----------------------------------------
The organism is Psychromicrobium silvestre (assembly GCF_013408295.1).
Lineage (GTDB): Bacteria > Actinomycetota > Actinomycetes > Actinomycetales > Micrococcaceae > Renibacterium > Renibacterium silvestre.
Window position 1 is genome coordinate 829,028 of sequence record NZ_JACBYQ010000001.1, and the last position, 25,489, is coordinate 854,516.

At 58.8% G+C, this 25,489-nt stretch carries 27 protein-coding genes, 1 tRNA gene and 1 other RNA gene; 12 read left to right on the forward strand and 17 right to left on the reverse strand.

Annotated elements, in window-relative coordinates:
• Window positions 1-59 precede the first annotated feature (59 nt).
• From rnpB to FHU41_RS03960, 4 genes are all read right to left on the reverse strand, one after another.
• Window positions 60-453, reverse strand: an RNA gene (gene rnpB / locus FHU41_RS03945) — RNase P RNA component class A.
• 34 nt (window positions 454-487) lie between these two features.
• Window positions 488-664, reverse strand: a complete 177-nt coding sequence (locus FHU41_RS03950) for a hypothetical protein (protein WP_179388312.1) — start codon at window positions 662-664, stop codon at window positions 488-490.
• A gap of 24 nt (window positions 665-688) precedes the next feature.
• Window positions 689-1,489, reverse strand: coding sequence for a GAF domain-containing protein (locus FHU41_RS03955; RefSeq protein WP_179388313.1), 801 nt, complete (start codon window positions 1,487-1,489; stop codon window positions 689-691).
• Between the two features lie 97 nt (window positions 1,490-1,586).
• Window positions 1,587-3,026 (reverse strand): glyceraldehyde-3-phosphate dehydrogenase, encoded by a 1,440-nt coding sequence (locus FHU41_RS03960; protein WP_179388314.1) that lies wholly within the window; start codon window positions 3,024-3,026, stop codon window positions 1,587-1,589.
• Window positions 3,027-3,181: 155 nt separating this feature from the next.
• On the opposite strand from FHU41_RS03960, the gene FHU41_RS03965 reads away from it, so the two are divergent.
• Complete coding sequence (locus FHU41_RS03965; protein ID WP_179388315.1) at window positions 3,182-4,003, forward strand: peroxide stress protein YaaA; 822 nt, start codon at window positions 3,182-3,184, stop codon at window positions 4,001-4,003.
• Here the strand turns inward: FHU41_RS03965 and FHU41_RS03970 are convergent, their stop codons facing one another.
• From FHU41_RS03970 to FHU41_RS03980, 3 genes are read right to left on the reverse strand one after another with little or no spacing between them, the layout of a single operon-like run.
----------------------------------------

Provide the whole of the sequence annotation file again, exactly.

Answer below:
The organism is Psychromicrobium silvestre (assembly GCF_013408295.1).
Lineage (GTDB): Bacteria > Actinomycetota > Actinomycetes > Actinomycetales > Micrococcaceae > Renibacterium > Renibacterium silvestre.
Window position 1 is genome coordinate 829,028 of sequence record NZ_JACBYQ010000001.1, and the last position, 25,489, is coordinate 854,516.

At 58.8% G+C, this 25,489-nt stretch carries 27 protein-coding genes, 1 tRNA gene and 1 other RNA gene; 12 read left to right on the forward strand and 17 right to left on the reverse strand.

Annotated elements, in window-relative coordinates:
• Window positions 1-59 precede the first annotated feature (59 nt).
• From rnpB to FHU41_RS03960, 4 genes are all read right to left on the reverse strand, one after another.
• Window positions 60-453, reverse strand: an RNA gene (gene rnpB / locus FHU41_RS03945) — RNase P RNA component class A.
• 34 nt (window positions 454-487) lie between these two features.
• Window positions 488-664, reverse strand: a complete 177-nt coding sequence (locus FHU41_RS03950) for a hypothetical protein (protein WP_179388312.1) — start codon at window positions 662-664, stop codon at window positions 488-490.
• A gap of 24 nt (window positions 665-688) precedes the next feature.
• Window positions 689-1,489, reverse strand: coding sequence for a GAF domain-containing protein (locus FHU41_RS03955; RefSeq protein WP_179388313.1), 801 nt, complete (start codon window positions 1,487-1,489; stop codon window positions 689-691).
• Between the two features lie 97 nt (window positions 1,490-1,586).
• Window positions 1,587-3,026 (reverse strand): glyceraldehyde-3-phosphate dehydrogenase, encoded by a 1,440-nt coding sequence (locus FHU41_RS03960; protein WP_179388314.1) that lies wholly within the window; start codon window positions 3,024-3,026, stop codon window positions 1,587-1,589.
• Window positions 3,027-3,181: 155 nt separating this feature from the next.
• On the opposite strand from FHU41_RS03960, the gene FHU41_RS03965 reads away from it, so the two are divergent.
• Complete coding sequence (locus FHU41_RS03965; protein ID WP_179388315.1) at window positions 3,182-4,003, forward strand: peroxide stress protein YaaA; 822 nt, start codon at window positions 3,182-3,184, stop codon at window positions 4,001-4,003.
• Here the strand turns inward: FHU41_RS03965 and FHU41_RS03970 are convergent, their stop codons facing one another.
• From FHU41_RS03970 to FHU41_RS03980, 3 genes are read right to left on the reverse strand one after another with little or no spacing between them, the layout of a single operon-like run.